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Hispanic Heritage Month

Spotlight: Alina Ferrer

Hispanic Heritage Month recognizes the achievements, contributions, and cultural diversity of Latinos in the United States. At Beebe, we’re committed to advancing patients’ access to culturally and linguistically competent healthcare services. By removing language barriers, we are able to ensure high-quality and compassionate patient care.

Alina Ferrer, Beebe’s lead healthcare interpreter, oversees interpreting services. She recently celebrated 20 years of relaying critical information to Spanish-speaking patients. Cuban-American, she is committed to enhancing language access in healthcare, and she serves as board president of La Esperanza community center.

How do you describe your cultural identity?
I strongly identify as being Cuban American. I was born in this country but was not raised in a traditional American household. My family raised us as Cuban in Annandale, Virginia. To this day, we speak Spanish at home.

What are some of your favorite family or cultural traditions?
Nochebuena, which is Christmas Eve, is definitely one of our biggest celebrations. My mother always said that if you don’t come home any [other] time of the year, that’s fine, but you have to come home Christmas Eve. We still do all the traditional cooking, food, and festivities. The past few years have been a true honor, as I’ve taken over the majority of the cooking responsibilities.

That’s been a growing experience – I’m not quite the cook – but I will always have traditional food on Christmas Eve. For us, that’s pork with naranja agria, which is a sour orange marinade, and yuca with mojo, black beans and rice, and fried plantains. For dessert, we have either flan or turrón (Spanish nougat).

What are some of the challenges you have faced and overcome in relation to cultural identity?
My first language was Spanish. My sister is older than I am, so when she went to school, I started learning English from her. When I started going to school, back in the late ’60s, there wasn’t as much cultural awareness and acceptance and diversity as there is today. My greatest challenge was that I didn’t want people to know my primary language at home was Spanish. I would tell my parents, “Don’t speak Spanish at school visits.” As I’ve gotten older, I am just so incredibly grateful that we did maintain Spanish in our household. I’ve made a career out of it. Part of the culture is missing when the language is lost.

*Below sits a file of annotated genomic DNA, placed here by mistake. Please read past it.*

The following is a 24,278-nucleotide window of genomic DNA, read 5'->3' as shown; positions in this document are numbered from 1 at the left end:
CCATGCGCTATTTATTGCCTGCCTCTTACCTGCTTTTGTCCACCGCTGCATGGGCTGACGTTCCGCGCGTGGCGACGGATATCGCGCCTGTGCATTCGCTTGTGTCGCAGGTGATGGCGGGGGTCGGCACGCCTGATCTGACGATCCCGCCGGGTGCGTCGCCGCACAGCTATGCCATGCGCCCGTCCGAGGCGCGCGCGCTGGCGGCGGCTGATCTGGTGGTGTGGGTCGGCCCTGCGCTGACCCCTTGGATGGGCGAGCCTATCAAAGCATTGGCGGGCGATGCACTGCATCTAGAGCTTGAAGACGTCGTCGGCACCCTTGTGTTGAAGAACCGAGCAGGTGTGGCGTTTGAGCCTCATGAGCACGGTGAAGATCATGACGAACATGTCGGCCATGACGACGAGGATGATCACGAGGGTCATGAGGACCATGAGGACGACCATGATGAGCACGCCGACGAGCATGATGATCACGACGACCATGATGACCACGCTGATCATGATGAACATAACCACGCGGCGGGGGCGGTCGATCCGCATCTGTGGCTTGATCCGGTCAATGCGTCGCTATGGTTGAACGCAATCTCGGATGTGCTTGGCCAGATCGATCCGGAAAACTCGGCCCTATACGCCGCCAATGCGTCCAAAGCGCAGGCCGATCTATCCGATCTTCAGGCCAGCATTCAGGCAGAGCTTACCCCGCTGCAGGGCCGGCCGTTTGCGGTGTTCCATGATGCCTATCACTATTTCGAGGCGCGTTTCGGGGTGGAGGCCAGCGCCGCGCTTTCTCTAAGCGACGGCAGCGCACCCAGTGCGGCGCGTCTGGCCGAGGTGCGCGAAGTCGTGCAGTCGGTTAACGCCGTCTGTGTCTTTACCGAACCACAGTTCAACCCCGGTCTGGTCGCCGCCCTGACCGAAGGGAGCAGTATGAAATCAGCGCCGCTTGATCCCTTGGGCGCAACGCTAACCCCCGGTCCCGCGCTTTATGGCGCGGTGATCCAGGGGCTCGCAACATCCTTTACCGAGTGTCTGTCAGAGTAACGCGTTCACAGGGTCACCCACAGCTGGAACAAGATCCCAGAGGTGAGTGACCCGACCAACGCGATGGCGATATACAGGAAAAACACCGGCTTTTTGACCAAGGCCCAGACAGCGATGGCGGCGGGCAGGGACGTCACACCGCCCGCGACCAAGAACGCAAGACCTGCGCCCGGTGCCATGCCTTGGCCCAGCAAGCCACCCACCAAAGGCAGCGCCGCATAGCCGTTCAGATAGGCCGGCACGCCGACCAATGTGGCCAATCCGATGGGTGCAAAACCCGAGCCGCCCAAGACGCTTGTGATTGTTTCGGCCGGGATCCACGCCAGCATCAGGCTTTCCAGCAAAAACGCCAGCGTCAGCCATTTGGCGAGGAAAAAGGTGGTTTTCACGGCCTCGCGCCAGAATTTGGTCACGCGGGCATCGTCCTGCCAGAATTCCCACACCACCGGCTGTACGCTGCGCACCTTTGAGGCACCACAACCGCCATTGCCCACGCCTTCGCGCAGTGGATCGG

What can Beebe team members do to support Latino team members and patients?
First, be aware of and embrace the diversity in our culture. Second, recognize that there are so many more similarities among us than there are differences that divide us. Third, know that the Latino community that we see at Beebe is truly grateful for the services they receive.

How did you come to interpreting as a career?
I always say interpreting kind of found me. I was a social worker at Beebe back in 1999-2000 at Tunnell Cancer Center, and [I] used to get called a lot to different departments because I spoke Spanish. We didn’t have an interpreter or interpretation services back then. Over time, it became evident that there was this incredible need. My path took me in a different direction, and I left Beebe for about a year. I was then asked to interview for a role with the new interpreter services program being started. I recently celebrated 20 years as one of the interpreters – now we have four, including myself. The need continues to grow, and I’ve really found my niche in this profession.

What do you find rewarding about your work?
The people I meet and the patients who I work with – I truly have found a way to develop quite a bond with them. Because I’ve been at Beebe as an interpreter for 20 years, I meet patients every day whose children are now 20 years old, and I was with them during the delivery of that child. Everything comes full circle. It’s been a tremendous gift to be a part of these individuals’ lives for a generation.

Why are translations and interpretations important for Beebe?
To provide appropriate healthcare – and equitable healthcare – we need to have communication. I can’t imagine a provider being able to do an appropriate assessment without it. We talk about healthcare disparity, and having an interpreter meets those criteria for good communications, good assessment, and overall patient care – it’s crucial; it’s a must-have.

What is a key attribute that’s important to you as a leader?
I always say I try to live by example. When people see me, I would like them to say I’m living the life I say that I’m living – I’m walking the walk, talking the talk. I aim to present who I truly am even though I don’t need to continually verbalize it.

Tell us something about yourself that might surprise us.
Not only am I a part of the Latino community here in Sussex County, I am also part of the LGBTQ community. The community in Sussex County is very open and welcoming. I don’t think we realize that until we go elsewhere and feel stigmatized or fearful in some cases. Living here in Sussex County has really nurtured that part of me because it is so inclusive. Even though I come from an urban area, I think that what you find in Sussex County is a true gem.